example of an early implementation of OFDM with parallel carriers is the
Telebit Trialblazer Modem, using the packet ensemble protocol [53].
The fast Fourier transform (FFT) and related frequency domain calculations
made it possible to introduce OFDM carriers using a digital modem, since data
could be mapped onto orthogonal carriers.
Advances in hardware design have made it possible to use FFT (and its
inverse IFFT) handling OFDM channels on integrated circuits for commercial
applications, albeit not yet in commercial wide area mobile systems [21]. IEEE
802.11a/g and Hiperlan2 (WLAN/WiFi), Digital Audio Broadcasting (DAB), and
terrestrial Digital Video Broadcasting (DVB-T) are but a few examples of
current wireless OFDM applications. OFDM is also used for wired applications
such as ADSL – where it is often referred to as Discrete Multitone Modulation.
The available spectrum intended for high data rates in a multi-carrier
modulation system is divided into a large number of sub-channels of slower
rates. Parallel carriers can then be assigned simultaneously using frequency
division multiplexing technique (FDM). Having a number of parallel narrowband channels instead of one wideband channels drastically simplifies the
equalization process that operates upon a signal at the receiver. A channel that
is small enough to be considered narrow-band can also be considered to have
constant or flat fading frequency characteristics [23], [24]. Such a channel can
be interpreted by a much simpler equalizer than one designed for processing
wideband channels.
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The sum of transmission rates of multiple channels in FDM equals the sum of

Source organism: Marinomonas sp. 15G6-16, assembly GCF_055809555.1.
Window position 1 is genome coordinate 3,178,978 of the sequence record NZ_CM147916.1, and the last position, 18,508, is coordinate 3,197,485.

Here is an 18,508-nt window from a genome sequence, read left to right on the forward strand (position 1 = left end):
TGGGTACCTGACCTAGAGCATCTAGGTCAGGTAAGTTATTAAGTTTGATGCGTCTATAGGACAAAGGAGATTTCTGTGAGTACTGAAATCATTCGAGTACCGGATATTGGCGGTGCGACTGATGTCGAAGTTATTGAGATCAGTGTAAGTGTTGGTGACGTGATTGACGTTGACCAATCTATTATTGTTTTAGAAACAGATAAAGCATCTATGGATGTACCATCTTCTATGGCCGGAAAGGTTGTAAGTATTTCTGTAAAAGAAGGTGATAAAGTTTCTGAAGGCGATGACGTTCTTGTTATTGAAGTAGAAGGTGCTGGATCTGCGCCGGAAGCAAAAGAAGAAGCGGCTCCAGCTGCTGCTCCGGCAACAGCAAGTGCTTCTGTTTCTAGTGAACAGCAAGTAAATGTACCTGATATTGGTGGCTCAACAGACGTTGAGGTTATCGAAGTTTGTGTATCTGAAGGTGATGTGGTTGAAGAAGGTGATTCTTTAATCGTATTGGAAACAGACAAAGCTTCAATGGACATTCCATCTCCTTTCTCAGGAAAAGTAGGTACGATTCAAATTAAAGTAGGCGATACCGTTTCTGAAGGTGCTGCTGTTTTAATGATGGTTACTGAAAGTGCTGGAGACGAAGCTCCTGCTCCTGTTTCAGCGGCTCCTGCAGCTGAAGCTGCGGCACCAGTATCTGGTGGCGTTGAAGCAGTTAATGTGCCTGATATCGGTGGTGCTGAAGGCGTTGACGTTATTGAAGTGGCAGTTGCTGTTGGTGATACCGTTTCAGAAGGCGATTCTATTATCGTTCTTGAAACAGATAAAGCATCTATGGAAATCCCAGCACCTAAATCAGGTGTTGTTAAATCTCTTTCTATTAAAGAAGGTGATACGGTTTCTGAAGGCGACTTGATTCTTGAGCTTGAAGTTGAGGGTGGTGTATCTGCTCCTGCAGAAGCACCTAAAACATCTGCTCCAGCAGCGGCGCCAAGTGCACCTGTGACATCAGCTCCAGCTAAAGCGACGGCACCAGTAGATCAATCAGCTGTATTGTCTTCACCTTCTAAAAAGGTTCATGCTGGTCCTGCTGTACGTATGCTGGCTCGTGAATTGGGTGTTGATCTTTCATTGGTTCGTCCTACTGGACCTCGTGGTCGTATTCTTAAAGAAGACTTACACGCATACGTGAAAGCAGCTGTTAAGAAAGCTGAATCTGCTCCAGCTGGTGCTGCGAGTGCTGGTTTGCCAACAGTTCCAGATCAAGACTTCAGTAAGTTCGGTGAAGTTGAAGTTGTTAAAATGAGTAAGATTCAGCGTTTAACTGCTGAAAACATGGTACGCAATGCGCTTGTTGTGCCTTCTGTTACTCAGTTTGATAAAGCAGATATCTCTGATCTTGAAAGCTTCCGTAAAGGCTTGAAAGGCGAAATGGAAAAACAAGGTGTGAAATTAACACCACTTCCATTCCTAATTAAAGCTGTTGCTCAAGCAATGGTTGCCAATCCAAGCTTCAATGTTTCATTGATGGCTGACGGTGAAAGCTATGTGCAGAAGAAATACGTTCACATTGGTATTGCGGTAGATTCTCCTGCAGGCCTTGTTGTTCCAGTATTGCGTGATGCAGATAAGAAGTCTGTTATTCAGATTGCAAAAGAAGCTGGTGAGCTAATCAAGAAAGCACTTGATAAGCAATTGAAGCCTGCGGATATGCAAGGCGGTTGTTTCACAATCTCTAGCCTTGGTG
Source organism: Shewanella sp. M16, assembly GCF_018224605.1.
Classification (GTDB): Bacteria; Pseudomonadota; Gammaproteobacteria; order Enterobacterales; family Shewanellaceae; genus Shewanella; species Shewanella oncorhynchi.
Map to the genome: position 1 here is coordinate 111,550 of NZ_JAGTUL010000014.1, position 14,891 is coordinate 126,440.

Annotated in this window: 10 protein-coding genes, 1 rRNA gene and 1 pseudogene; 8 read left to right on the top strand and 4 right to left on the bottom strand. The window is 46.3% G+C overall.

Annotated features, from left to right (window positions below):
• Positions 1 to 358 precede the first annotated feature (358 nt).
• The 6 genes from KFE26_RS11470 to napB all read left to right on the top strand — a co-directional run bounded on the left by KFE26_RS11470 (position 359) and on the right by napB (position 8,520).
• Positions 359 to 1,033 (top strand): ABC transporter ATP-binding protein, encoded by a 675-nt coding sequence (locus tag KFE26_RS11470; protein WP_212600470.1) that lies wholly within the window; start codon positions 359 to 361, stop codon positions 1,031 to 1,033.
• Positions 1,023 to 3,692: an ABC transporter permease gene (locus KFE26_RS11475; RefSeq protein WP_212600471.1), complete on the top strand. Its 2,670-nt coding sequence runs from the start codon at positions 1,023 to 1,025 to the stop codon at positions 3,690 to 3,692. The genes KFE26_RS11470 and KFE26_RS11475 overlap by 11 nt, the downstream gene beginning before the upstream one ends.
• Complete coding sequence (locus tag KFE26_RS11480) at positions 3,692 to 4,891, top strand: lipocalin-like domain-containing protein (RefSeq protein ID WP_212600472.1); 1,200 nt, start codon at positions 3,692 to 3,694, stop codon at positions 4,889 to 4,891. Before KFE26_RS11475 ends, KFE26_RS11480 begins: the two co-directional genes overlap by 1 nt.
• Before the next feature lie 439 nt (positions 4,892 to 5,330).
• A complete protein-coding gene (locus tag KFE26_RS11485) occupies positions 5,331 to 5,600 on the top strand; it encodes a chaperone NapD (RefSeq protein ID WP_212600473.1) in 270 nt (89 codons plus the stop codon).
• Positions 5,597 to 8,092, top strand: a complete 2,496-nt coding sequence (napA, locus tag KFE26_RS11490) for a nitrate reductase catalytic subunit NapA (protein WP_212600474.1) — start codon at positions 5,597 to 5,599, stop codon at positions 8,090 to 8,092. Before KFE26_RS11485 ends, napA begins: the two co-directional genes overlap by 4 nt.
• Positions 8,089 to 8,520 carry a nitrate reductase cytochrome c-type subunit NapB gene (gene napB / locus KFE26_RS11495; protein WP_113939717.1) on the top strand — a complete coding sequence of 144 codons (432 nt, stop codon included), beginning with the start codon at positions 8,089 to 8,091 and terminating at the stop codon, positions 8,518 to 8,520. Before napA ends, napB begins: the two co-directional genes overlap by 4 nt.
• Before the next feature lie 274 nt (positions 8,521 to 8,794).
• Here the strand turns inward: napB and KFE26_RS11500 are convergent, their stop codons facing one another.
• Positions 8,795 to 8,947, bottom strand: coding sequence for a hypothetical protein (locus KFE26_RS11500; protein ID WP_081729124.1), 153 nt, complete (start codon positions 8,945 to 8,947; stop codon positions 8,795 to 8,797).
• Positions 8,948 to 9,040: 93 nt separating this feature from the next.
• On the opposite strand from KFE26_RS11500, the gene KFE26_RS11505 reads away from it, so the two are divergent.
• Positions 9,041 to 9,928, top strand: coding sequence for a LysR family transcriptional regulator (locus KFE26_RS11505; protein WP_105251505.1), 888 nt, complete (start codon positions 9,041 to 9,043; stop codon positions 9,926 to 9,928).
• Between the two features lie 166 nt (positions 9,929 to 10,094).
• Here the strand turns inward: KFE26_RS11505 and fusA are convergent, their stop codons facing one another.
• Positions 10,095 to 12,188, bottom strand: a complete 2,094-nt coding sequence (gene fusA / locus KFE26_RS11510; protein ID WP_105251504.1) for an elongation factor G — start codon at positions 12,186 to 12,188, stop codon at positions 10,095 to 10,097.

all lower transmission rates of the sub-carriers. Thus the symbol time can be
increased without decreasing the over all data rate. This renders the subcarriers less susceptible to time dispersion between symbols, transmission
loss, noise, and interference, which reduces the need for complex equalization
at the receivers even further. Instead of using the entire spectrum for
transmission of only one symbol during a certain time period, several symbols
are transmitted within the allocated bandwidth using all N sub-carriers. Here
we assumed that the sub-carrier spectra have equal amplitude and overlap to
some extent, although the main lobes of the sub-carriers do not. The spectra
of three such carriers are shown in Figure 1.
The use of several parallel carriers enables high transmission rates for a
specific service, even though each sub-carrier uses a much smaller bandwidth
than the total assigned bandwidth. However, the potential interference between
the sub-carriers needs to be minimized so that each sub-carrier can make the
most out of its available bandwidth, hopefully resulting in optimized
performance over the entire channel.
One way to remedy the interference between sub-carriers is to introduce guard
bands between the non-overlapping sub-carriers, as shown in Figure 1. This
technique is used in traditional FDM systems such as for NTSC television and
FM stereo transmissions [15]. However, this approach will reduce the system’s
spectral efficiency in comparison to a system using the same bandwidth but
only one carrier, since parts of the available spectrum are left unused, although
the sidelobe interference is suppressed.
Figure 1: Three FDM carriers separated by guard bands
In a mobile system demanding high data rates, it is not acceptable to reduce
spectrum efficiency with FDM by using guard periods to minimize interference
between the sub-carriers and to simplify signal interpretation. Rather it is more
optimal to use the entire bandwidth of each sub-carrier, while ensuring no
interference at all between sub-carriers – this requires making the sub-carriers
orthogonal to each other.